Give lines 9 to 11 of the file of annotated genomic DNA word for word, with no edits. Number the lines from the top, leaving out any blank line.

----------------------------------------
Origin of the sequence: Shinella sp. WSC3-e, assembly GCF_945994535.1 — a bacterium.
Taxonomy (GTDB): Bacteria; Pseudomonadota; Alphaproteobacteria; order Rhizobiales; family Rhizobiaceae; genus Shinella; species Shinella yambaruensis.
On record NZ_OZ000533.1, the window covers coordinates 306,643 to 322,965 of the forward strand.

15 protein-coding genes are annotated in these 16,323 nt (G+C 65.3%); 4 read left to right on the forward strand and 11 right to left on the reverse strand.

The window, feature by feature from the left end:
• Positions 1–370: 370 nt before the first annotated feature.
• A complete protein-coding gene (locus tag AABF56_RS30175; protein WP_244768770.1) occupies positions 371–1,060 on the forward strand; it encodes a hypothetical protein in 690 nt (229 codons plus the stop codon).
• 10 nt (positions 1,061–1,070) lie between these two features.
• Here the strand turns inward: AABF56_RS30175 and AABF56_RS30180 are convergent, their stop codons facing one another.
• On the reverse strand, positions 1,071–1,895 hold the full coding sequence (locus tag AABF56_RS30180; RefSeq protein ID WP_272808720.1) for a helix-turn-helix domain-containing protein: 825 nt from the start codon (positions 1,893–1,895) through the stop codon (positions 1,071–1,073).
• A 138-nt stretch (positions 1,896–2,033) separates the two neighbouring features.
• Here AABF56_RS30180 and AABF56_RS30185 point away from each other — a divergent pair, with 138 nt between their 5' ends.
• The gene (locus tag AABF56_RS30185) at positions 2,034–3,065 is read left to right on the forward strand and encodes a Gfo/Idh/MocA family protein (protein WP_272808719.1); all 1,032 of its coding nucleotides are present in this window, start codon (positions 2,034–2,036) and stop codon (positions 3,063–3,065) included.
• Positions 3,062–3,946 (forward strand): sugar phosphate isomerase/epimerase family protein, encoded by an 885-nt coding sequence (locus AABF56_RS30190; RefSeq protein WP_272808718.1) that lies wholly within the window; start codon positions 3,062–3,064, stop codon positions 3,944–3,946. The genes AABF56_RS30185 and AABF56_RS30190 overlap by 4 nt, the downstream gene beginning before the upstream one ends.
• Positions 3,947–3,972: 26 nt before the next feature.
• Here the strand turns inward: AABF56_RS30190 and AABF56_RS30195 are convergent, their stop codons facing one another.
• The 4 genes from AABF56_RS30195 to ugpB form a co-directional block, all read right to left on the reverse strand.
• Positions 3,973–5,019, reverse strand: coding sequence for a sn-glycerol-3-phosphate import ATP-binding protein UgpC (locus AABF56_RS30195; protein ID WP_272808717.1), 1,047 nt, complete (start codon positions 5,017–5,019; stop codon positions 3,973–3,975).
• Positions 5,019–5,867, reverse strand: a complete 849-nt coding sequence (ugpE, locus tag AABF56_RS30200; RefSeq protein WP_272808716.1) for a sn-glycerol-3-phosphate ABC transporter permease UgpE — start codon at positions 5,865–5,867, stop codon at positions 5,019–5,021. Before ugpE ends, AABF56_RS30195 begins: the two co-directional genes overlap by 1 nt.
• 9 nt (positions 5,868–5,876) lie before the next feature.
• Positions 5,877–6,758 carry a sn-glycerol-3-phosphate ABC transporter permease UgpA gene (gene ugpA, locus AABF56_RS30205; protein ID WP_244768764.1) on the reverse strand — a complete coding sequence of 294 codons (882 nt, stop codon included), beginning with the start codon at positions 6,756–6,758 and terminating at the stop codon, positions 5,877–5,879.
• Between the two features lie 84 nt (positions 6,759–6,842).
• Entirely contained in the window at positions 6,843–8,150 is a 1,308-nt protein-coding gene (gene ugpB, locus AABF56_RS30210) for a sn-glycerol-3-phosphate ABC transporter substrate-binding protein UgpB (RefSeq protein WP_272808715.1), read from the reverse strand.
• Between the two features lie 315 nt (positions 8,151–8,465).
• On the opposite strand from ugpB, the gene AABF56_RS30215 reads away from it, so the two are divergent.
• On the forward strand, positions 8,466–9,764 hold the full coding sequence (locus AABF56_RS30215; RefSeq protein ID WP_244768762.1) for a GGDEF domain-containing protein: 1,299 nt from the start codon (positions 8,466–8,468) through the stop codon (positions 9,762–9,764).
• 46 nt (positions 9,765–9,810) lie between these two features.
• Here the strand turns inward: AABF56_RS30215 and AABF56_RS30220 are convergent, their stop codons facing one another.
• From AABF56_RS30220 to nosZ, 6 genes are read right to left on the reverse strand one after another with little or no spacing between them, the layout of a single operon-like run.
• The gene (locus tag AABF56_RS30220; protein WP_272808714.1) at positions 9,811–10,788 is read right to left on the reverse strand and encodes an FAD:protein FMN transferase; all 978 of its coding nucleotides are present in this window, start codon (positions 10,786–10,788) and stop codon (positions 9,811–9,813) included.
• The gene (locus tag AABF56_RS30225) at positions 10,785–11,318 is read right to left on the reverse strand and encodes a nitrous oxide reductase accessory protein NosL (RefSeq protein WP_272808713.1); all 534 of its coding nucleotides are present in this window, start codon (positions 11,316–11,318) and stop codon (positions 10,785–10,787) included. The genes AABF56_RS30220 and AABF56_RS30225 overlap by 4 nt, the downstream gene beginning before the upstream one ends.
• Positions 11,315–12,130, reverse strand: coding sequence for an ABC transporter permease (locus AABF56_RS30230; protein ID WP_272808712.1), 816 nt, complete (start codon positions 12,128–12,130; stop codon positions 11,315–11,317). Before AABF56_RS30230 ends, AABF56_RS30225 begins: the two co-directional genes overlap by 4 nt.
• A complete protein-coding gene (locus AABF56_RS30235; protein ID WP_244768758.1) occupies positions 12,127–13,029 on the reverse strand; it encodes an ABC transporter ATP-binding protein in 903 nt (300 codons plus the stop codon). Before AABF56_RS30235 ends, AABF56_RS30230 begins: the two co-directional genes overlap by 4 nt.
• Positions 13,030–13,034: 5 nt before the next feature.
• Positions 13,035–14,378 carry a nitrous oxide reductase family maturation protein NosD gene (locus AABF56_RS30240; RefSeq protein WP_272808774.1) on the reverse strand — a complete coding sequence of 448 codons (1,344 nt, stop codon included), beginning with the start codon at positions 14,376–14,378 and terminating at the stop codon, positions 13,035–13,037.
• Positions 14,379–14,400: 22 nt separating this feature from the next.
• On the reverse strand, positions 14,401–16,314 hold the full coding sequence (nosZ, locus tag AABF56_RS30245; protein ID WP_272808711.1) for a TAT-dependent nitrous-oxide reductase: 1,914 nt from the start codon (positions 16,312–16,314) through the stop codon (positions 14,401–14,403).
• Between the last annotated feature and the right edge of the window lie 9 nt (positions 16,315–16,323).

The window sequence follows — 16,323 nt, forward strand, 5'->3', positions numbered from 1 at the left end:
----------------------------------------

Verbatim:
• Here the strand turns inward: AABF56_RS30175 and AABF56_RS30180 are convergent, their stop codons facing one another.
• On the reverse strand, positions 1,071–1,895 hold the full coding sequence (locus tag AABF56_RS30180; RefSeq protein ID WP_272808720.1) for a helix-turn-helix domain-containing protein: 825 nt from the start codon (positions 1,893–1,895) through the stop codon (positions 1,071–1,073).
• A 138-nt stretch (positions 1,896–2,033) separates the two neighbouring features.